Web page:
« SOY UN CAMPEON »
Time flies so fast it feels like it was Yesterday this one was fake playing the guitar in the gravels celebrating one of his 250cc wins. Yet here we are, years laters his final weekend is over and he is now an officially retired professional rider.
Of course we could all praise his incredible records in detail (5 world titles, 68 victories, 69 poles, more than 150 podiums and almost 300 races). Yet they’re just numbers and even though they don’t lie and make him one of the highest profile in the spanish motorcycling world and one of the most prolific rider in the history of MotoGP, they’re not the reason my heart was heavier last weekend than it was at some other times.
To understand why so many of us are painfully crying to see Lorenzo leave we first gotta explain you what it feels like to see him ride.
One of the defining characteristics of Jorge Lorenzo’s style is his precision in all circumstances. Like a surgeon with a scalpel in hand, he’s been going further and further, pushing in the never ending quest of improvement but always keeping in mind he had to be with in the limit of what’s humanely possible as going too far and crossing that line could end up being deadly. This precision in all time ended up being the now famous « hammer time » or as he calls it in spanish: « martillo ».
The second word that everybody uses to describe his riding style is of course : smooth. If Dani Pedrosa’s riding style was elegance in it’s purest form, Lorenzo’s goes even further than that. His quick and minimal changes of position on the bike makes it feel like he is one with the bike, his arms being the prolongation of the handlebars, his legs blending in with the bike’s fairing. Everything in between just moving along following the bike’s every movements. He is gracefully sliding on track like a skater on ice.
That one in a million style is what most of us will miss the most. I believe there’s nothing better than watch someone express his greatness and his art and to think we won’t ever be able to see Jorge’s metronomic self do his things on a two wheels beast breaks my heart. Many have called it boring to see him get the holeshot and running away until the chequered flag, but there was not a minute or a second when i wasn’t in awe seeing him ride the way only him does.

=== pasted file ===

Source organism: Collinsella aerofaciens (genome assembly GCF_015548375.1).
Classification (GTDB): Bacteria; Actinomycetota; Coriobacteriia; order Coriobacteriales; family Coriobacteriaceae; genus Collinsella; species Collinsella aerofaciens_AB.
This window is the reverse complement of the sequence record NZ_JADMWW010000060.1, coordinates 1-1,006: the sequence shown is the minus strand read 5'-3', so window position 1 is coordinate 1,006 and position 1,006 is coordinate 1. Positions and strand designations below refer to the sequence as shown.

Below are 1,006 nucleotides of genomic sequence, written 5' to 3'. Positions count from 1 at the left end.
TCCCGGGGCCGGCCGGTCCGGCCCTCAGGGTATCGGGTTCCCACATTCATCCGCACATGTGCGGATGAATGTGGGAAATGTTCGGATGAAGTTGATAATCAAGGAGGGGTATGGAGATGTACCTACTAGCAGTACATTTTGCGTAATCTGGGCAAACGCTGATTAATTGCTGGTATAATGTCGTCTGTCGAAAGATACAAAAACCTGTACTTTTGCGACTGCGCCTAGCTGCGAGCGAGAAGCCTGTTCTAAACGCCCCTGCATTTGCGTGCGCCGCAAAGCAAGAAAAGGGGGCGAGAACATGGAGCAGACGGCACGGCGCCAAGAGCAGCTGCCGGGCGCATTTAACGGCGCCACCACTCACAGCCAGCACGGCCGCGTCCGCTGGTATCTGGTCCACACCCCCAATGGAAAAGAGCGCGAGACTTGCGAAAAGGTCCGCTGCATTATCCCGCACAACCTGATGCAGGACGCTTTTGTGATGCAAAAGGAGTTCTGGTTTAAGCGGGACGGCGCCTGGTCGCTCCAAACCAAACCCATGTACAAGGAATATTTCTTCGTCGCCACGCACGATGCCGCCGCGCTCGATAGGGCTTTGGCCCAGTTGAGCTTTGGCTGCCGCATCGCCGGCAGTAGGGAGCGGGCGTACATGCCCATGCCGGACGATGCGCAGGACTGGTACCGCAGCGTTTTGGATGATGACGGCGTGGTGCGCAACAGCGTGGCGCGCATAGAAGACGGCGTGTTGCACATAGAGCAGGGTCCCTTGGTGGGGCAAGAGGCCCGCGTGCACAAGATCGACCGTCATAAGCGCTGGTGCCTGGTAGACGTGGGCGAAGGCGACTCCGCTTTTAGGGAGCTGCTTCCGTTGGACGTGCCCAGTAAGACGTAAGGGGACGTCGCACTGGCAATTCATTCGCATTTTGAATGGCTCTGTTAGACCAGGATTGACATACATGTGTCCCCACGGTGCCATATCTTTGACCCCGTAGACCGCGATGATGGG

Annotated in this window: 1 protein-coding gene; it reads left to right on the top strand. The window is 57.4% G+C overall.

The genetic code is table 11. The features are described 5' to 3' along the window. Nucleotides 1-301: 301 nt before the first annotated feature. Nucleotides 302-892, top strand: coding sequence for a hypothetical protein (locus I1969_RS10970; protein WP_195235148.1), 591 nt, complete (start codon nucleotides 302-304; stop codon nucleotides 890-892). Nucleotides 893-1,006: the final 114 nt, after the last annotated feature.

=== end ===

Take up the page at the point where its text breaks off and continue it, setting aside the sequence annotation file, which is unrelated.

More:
I remember being incredibly sad when Casey left having that feeling that he had never been appreciated enough. I also remember that the word « sad » could not even begin to describe what i was feeling when Nicky left, the very first of my boys. Last year, it was with an heavy nostalgic heart that i had to see Dani go away. Today, there’s sadness, and heartbreaks, and nostalgia, and a huge void that’s been open as i let go of the last rider i can call myself a fan of.
But there’s also proudness, happiness and a feeling of accomplishment. I’ve been following passionately this sport, missing as little action as possible, for 14 years. Knowing i’m 29 means MotoGP has basically been half my Life. 14 years just for a few incredibly talented Riders. I’ve been cheering, screaming, crying, (fangirling, YES) and acting like an overprotective mum when someone dared criticized one of my Boys.
Now that they’ve all left and that thanks to them i’ve got some of the best friend someone can ask for, i feel like i can hand over the baton to a new generation of passionate fans and, even though i’ll still keep up with the racing, move on to a new chapter.
I could speak about JL all day long but i’ll keep that only for my dearest Team 99. All i can say now is thank you for the memories Jorge. They won’t fade away.
You’re leaving as the true Campeon you’ve always been. And we know that, with the right tools, you can still beat the hell out of anyone on this grid.
You’re not just a great rider, nor just one of the best Champion of the motorcycle history. You’re one of it’s Living Legend.